Gas prices highest since October 2014 averaging $3.20 a gallon

(October 5, 2021) WASHINGTON, D.C. — Gas prices rose two cents to $3.20, a level not seen since October 2014. The probable causes for the increase are a slight uptick in demand and the high price of crude oil, which is stubbornly staying above $73 a barrel, according to AAA.


“Global economic uncertainty and supply chain concerns caused by the lingering COVID-19 pandemic could be playing a role in keeping crude oil prices elevated,” said Andrew Gross, AAA spokesperson. “But, there may be some relief on the horizon due to the news that OPEC and its allies might ramp up production increases faster than previously agreed.”

According to new data from the Energy Information Administration (EIA), total domestic gasoline stocks increased slightly by 200,000 barrels to 221.8 million barrels last week. Gasoline demand also rose from 8.90 million barrels a day to 9.4 million barrels a day, more than a 5% increase. However, according to the EIA, oil and natural gas production was lower than pre-pandemic levels during the same quarter in 2019. This tightened supply is helping keep crude prices above $73 per barrel and preventing pump prices from taking their usual seasonal swoon.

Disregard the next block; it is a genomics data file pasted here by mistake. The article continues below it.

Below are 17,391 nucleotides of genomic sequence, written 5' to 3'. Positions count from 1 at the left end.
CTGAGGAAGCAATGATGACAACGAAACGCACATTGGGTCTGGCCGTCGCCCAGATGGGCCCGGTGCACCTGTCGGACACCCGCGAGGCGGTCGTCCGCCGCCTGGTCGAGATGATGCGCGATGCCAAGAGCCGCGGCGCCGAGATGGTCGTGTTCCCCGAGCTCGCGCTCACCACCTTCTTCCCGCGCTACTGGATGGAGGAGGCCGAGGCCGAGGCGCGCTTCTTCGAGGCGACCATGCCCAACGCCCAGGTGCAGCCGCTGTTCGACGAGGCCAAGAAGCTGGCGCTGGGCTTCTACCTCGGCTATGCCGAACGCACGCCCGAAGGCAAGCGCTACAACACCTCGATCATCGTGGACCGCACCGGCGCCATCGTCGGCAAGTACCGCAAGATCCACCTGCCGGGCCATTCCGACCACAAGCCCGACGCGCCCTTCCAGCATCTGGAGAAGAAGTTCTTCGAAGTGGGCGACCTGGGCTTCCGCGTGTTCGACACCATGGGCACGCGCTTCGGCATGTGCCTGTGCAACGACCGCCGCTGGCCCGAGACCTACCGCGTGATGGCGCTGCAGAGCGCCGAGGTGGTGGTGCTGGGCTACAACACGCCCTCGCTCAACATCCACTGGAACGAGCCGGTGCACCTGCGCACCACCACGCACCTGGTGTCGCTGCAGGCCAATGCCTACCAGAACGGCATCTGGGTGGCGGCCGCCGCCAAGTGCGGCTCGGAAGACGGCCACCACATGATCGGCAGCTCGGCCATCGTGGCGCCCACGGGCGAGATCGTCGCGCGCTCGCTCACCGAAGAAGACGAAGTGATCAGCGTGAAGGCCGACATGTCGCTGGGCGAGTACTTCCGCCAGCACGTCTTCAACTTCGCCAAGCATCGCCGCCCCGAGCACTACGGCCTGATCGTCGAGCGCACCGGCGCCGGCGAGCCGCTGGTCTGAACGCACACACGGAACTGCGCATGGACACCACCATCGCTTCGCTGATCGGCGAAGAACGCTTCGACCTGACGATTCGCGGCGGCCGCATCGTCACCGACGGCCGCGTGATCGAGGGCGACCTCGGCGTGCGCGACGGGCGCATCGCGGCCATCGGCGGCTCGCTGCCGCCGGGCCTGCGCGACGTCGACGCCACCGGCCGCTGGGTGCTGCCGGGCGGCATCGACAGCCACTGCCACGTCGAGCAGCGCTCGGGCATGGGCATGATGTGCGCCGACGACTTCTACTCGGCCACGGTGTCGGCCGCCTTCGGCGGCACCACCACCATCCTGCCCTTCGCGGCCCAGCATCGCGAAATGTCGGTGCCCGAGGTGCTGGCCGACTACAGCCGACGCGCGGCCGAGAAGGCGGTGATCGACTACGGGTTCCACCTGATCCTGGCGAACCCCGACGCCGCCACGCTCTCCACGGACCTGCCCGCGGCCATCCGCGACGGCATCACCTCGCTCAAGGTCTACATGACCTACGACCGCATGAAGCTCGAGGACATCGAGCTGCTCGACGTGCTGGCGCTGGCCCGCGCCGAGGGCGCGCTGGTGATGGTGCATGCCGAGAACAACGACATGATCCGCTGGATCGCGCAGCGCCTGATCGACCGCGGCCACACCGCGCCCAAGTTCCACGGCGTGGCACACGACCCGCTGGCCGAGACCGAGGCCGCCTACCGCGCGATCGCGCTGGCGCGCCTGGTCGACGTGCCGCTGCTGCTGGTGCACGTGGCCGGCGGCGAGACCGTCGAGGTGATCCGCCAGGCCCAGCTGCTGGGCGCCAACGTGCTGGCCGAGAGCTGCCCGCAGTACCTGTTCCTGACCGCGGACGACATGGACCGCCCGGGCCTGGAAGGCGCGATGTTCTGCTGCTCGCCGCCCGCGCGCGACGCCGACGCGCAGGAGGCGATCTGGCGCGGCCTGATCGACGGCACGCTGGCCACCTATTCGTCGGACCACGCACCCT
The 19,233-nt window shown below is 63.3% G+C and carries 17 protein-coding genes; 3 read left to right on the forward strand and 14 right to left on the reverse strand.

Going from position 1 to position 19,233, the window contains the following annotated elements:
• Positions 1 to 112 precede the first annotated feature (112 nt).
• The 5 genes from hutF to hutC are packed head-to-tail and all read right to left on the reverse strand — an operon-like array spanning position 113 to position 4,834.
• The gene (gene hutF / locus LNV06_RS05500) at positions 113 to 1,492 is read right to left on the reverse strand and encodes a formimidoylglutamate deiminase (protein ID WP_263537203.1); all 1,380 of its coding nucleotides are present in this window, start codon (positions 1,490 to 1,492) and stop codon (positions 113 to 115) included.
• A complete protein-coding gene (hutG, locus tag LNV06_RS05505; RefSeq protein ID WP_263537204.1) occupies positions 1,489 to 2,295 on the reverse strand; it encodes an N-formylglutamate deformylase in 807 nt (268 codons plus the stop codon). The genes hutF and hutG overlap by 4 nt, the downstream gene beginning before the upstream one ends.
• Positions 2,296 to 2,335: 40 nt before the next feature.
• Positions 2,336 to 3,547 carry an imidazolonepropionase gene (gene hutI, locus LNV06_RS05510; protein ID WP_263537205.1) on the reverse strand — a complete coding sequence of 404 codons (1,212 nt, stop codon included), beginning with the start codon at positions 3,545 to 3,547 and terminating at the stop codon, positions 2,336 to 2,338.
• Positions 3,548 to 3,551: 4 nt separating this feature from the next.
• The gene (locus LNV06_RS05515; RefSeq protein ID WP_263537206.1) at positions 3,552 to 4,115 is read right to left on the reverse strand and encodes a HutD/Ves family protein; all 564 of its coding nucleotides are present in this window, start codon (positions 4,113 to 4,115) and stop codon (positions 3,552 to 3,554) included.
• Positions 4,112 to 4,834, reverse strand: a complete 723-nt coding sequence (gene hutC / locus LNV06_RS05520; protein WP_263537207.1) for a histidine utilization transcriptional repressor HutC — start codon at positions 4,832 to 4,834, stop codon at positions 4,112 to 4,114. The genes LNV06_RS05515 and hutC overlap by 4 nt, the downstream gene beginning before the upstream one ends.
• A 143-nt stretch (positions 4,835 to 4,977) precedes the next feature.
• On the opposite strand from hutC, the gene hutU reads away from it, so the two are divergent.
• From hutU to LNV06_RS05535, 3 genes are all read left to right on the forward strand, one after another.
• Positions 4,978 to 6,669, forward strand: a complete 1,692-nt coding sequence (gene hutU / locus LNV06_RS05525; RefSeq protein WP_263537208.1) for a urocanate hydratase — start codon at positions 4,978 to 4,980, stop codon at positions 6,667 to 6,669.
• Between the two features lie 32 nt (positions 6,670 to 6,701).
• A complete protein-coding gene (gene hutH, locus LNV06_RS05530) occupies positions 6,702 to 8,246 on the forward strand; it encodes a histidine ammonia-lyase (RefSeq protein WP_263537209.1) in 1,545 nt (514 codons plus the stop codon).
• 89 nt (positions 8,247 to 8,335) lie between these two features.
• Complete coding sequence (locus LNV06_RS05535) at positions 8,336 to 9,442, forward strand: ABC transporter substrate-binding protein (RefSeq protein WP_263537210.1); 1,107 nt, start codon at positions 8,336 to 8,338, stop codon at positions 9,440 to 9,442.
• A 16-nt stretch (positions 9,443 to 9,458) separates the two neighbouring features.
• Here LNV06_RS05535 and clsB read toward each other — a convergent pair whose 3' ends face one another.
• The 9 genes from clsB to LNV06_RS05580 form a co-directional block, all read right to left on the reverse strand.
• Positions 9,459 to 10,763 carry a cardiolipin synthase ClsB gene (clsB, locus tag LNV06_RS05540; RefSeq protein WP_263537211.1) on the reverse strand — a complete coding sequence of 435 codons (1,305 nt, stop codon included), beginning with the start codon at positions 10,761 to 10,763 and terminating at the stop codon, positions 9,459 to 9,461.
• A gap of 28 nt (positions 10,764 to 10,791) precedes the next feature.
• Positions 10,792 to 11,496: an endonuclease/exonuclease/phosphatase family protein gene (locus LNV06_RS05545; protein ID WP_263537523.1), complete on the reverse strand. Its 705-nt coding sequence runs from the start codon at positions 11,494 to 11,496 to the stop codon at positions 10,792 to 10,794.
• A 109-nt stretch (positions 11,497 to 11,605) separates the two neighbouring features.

The national average of $3.20 is two cents more than a month ago and is $1.02 more than a year ago.

Quick Stats

The nation’s top 10 largest weekly increases: Ohio (+11 cents), Arizona (+7 cents), North Carolina (+6 cents), Illinois (+6 cents), Missouri (+4 cents), Washington, D.C. (+3 cents), Kansas (+3 cents), Virginia (+3 cents), West Virginia (+3 cents) and Iowa (+2 cents).

The nation’s top 10 most expensive markets: California ($4.40), Hawaii ($4.08), Nevada ($3.89), Washington ($3.84), Idaho ($3.73), Oregon ($3.72), Utah ($3.72), Alaska ($3.69), Colorado ($3.53) and Wyoming ($3.50).